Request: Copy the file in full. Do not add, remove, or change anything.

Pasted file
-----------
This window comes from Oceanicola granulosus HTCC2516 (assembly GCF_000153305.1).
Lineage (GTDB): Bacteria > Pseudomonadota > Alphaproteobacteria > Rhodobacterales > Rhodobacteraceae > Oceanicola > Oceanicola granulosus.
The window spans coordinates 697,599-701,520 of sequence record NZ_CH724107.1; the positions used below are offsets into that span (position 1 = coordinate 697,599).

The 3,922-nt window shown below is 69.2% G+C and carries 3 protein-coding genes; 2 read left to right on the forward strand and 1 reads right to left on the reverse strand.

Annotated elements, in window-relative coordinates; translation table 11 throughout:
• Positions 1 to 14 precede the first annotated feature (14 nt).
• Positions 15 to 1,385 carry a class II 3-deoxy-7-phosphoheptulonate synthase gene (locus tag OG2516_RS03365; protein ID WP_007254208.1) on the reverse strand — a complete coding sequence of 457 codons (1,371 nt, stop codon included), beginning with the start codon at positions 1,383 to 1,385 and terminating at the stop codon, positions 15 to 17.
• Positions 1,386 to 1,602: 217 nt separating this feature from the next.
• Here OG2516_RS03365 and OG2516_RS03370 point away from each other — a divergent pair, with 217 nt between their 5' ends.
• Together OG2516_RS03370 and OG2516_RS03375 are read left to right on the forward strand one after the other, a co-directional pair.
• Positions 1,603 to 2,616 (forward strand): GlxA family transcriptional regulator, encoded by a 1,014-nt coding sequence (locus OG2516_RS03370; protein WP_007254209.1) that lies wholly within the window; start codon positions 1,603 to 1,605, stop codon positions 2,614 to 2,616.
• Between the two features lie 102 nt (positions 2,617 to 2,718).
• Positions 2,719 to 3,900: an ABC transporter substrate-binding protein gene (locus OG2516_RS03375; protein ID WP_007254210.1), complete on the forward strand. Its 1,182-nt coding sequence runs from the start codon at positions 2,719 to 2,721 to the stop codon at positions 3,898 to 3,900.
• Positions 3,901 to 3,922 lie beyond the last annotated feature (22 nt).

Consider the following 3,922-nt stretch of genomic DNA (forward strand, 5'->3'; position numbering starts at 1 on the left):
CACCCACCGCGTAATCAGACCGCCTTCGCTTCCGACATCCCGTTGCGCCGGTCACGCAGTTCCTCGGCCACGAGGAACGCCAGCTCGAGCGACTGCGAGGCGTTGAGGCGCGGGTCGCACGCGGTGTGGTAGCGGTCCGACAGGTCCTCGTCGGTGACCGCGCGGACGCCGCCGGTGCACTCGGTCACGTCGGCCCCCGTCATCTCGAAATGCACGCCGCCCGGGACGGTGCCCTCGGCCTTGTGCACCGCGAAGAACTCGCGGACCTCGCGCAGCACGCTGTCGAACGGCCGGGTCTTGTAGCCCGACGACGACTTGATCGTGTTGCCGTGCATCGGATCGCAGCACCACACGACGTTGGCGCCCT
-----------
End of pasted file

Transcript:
This window comes from Oceanicola granulosus HTCC2516 (assembly GCF_000153305.1).
Lineage (GTDB): Bacteria > Pseudomonadota > Alphaproteobacteria > Rhodobacterales > Rhodobacteraceae > Oceanicola > Oceanicola granulosus.
The window spans coordinates 697,599-701,520 of sequence record NZ_CH724107.1; the positions used below are offsets into that span (position 1 = coordinate 697,599).

The 3,922-nt window shown below is 69.2% G+C and carries 3 protein-coding genes; 2 read left to right on the forward strand and 1 reads right to left on the reverse strand.

Annotated elements, in window-relative coordinates; translation table 11 throughout:
• Positions 1 to 14 precede the first annotated feature (14 nt).
• Positions 15 to 1,385 carry a class II 3-deoxy-7-phosphoheptulonate synthase gene (locus tag OG2516_RS03365; protein ID WP_007254208.1) on the reverse strand — a complete coding sequence of 457 codons (1,371 nt, stop codon included), beginning with the start codon at positions 1,383 to 1,385 and terminating at the stop codon, positions 15 to 17.
• Positions 1,386 to 1,602: 217 nt separating this feature from the next.
• Here OG2516_RS03365 and OG2516_RS03370 point away from each other — a divergent pair, with 217 nt between their 5' ends.
• Together OG2516_RS03370 and OG2516_RS03375 are read left to right on the forward strand one after the other, a co-directional pair.
• Positions 1,603 to 2,616 (forward strand): GlxA family transcriptional regulator, encoded by a 1,014-nt coding sequence (locus OG2516_RS03370; protein WP_007254209.1) that lies wholly within the window; start codon positions 1,603 to 1,605, stop codon positions 2,614 to 2,616.
• Between the two features lie 102 nt (positions 2,617 to 2,718).
• Positions 2,719 to 3,900: an ABC transporter substrate-binding protein gene (locus OG2516_RS03375; protein ID WP_007254210.1), complete on the forward strand. Its 1,182-nt coding sequence runs from the start codon at positions 2,719 to 2,721 to the stop codon at positions 3,898 to 3,900.
• Positions 3,901 to 3,922 lie beyond the last annotated feature (22 nt).

Consider the following 3,922-nt stretch of genomic DNA (forward strand, 5'->3'; position numbering starts at 1 on the left):
CACCCACCGCGTAATCAGACCGCCTTCGCTTCCGACATCCCGTTGCGCCGGTCACGCAGTTCCTCGGCCACGAGGAACGCCAGCTCGAGCGACTGCGAGGCGTTGAGGCGCGGGTCGCACGCGGTGTGGTAGCGGTCCGACAGGTCCTCGTCGGTGACCGCGCGGACGCCGCCGGTGCACTCGGTCACGTCGGCCCCCGTCATCTCGAAATGCACGCCGCCCGGGACGGTGCCCTCGGCCTTGTGCACCGCGAAGAACTCGCGGACCTCGCGCAGCACGCTGTCGAACGGCCGGGTCTTGTAGCCCGACGACGACTTGATCGTGTTGCCGTGCATCGGATCGCAGCACCACACGACGTTGGCGCCCT